Initial trials have led scientists to suggest that container-grown trees produce better early growth rates than field-grown ones.
Scientist John Hammond from the US Department of Agriculture’s chief scientific agency, the Agricultural Research Service, headed a team that aimed to produce attractive trees capable of withstanding urban stresses as well as not being a nuisance to utilities.
Optimum attributes were small to medium size, pest and disease resistance, at least 45° upright branching structure, tolerance of different soil conditions and low litter production with no large fruits or leaves.
Hammond and his team selected nine trees from cultivars bred at the US National Arboretum, Washington DC. They included varieties of crab apple, flowering cherry and red maple. Hammond said: “I would expect all of these varieties to be suitable for anywhere in the UK.”
The team established a nursery at the US National Arboretum to grow the nine new tree varieties and used both container and ground planting to compare which method best prepared saplings for a life on the streets.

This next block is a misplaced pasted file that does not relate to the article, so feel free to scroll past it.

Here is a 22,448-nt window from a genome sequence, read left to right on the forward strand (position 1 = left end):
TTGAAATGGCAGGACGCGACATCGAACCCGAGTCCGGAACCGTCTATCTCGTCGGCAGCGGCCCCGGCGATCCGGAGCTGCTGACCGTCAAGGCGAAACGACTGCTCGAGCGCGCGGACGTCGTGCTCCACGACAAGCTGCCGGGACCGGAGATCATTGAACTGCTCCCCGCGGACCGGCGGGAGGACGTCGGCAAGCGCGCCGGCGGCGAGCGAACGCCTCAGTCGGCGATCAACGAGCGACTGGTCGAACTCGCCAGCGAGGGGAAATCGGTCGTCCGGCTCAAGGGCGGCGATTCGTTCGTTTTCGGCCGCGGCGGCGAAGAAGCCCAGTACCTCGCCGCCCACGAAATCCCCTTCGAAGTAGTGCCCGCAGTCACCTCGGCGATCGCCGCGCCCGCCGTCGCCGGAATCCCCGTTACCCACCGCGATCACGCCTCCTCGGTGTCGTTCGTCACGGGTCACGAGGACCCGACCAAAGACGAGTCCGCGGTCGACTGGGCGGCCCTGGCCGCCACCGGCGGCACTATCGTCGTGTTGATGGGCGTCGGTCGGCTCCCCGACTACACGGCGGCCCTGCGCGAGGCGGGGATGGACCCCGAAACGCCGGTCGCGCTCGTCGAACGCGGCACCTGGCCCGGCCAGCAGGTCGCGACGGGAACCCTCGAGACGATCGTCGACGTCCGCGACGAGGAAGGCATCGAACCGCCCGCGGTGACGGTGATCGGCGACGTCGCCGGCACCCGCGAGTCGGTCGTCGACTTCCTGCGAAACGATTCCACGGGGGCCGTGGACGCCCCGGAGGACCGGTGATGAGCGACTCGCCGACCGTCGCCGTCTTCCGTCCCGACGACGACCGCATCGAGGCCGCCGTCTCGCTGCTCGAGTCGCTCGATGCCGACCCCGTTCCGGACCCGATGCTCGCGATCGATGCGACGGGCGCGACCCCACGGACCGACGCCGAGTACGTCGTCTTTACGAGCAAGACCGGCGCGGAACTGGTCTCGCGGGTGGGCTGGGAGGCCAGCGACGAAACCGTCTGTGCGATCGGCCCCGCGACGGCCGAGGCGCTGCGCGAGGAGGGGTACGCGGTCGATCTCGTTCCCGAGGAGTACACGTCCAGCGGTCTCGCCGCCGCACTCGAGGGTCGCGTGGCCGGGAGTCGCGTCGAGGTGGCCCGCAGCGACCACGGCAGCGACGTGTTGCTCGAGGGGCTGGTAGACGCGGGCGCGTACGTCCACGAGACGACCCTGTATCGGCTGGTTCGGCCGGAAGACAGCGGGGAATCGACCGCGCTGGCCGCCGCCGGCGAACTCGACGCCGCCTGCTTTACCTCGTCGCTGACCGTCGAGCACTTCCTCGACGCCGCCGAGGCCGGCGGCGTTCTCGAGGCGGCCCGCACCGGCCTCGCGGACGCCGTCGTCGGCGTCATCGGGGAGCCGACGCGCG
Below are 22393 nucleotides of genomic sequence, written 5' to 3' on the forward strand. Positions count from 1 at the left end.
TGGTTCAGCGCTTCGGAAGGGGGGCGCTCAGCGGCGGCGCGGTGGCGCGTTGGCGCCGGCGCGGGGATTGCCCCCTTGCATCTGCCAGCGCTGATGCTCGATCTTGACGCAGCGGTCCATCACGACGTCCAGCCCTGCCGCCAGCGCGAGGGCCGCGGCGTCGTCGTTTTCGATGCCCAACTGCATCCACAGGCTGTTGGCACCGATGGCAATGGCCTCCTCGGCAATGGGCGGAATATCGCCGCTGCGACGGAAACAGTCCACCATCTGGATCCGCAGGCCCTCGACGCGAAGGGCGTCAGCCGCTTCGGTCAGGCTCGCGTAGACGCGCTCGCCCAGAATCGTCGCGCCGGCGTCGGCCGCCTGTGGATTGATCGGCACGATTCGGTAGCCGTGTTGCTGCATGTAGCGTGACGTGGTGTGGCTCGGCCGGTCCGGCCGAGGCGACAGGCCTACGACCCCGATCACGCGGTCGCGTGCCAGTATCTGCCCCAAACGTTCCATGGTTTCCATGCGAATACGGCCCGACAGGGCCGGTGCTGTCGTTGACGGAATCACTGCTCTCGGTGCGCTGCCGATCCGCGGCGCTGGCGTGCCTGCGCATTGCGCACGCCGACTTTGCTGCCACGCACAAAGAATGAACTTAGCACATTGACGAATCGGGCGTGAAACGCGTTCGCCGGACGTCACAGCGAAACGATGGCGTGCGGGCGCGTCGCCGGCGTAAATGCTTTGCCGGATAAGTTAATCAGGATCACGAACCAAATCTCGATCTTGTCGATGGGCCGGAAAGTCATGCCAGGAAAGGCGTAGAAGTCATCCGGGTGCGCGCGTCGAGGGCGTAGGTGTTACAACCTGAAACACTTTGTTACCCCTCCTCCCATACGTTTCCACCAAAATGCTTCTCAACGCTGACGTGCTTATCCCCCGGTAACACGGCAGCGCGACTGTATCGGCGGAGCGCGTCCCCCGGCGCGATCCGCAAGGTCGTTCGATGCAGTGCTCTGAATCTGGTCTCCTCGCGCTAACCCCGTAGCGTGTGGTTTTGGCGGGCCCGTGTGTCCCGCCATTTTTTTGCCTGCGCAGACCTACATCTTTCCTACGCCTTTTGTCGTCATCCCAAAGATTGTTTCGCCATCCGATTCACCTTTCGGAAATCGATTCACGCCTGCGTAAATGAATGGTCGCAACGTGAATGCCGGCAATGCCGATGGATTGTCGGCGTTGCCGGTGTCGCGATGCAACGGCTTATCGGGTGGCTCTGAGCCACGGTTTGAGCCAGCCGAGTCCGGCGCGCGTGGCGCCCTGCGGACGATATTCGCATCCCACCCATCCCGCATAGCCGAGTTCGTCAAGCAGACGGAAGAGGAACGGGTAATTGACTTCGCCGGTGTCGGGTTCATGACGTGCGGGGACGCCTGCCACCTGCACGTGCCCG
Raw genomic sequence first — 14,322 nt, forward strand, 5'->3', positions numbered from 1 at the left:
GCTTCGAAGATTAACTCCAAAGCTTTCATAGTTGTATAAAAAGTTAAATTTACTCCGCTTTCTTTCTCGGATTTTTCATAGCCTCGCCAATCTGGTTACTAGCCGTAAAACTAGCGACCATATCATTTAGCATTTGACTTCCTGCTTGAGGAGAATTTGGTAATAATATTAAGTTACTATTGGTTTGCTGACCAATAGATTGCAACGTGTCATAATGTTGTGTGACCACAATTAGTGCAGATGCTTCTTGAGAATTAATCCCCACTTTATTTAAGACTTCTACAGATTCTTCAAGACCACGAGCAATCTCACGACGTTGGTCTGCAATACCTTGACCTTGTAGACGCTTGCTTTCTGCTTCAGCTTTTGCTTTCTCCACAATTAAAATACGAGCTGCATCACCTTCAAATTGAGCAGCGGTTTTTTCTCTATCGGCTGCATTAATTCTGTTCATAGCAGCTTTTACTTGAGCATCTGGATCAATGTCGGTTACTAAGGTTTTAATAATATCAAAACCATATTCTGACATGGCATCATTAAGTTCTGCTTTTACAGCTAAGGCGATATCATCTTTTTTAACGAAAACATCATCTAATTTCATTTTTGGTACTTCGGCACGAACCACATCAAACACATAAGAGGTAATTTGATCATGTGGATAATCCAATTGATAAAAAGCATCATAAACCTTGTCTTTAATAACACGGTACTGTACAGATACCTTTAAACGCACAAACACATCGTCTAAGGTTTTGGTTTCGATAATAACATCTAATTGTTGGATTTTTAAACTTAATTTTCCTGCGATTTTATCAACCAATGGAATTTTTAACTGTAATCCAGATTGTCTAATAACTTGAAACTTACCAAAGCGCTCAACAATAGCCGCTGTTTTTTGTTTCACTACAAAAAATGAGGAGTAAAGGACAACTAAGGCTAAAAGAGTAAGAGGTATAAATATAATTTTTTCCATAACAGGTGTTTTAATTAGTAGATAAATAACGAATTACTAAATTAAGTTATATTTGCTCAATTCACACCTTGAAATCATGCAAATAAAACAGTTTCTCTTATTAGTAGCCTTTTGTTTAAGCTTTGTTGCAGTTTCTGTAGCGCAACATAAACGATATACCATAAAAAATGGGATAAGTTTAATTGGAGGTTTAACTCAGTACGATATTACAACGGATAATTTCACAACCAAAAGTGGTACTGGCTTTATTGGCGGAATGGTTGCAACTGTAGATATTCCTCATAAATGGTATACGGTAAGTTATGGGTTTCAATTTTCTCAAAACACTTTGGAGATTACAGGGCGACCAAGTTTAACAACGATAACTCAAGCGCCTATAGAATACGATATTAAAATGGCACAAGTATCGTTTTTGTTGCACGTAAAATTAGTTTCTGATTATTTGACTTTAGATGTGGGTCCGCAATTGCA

Hammond said: “We saw significantly more growth in the first year for the elms and maples in pots compared to those on the ground.”
He added: “Growing trees in pots is increasingly common in the US. There are a lot of advantages. They can be moved and transported all year round — unlike field-grown trees, which are limited to spring and fall. There is also not as much damage to the root system.”
In total, 24 samples of each cultivar were planted at sites across Maryland and the District of Columbia. Half of each group were pot grown and the other half field grown. The department will evaluate survival and growth rates to see whether the growth advantage of the container-raised trees persists.
* Visit www.powertrees.com/species.htm for further details.
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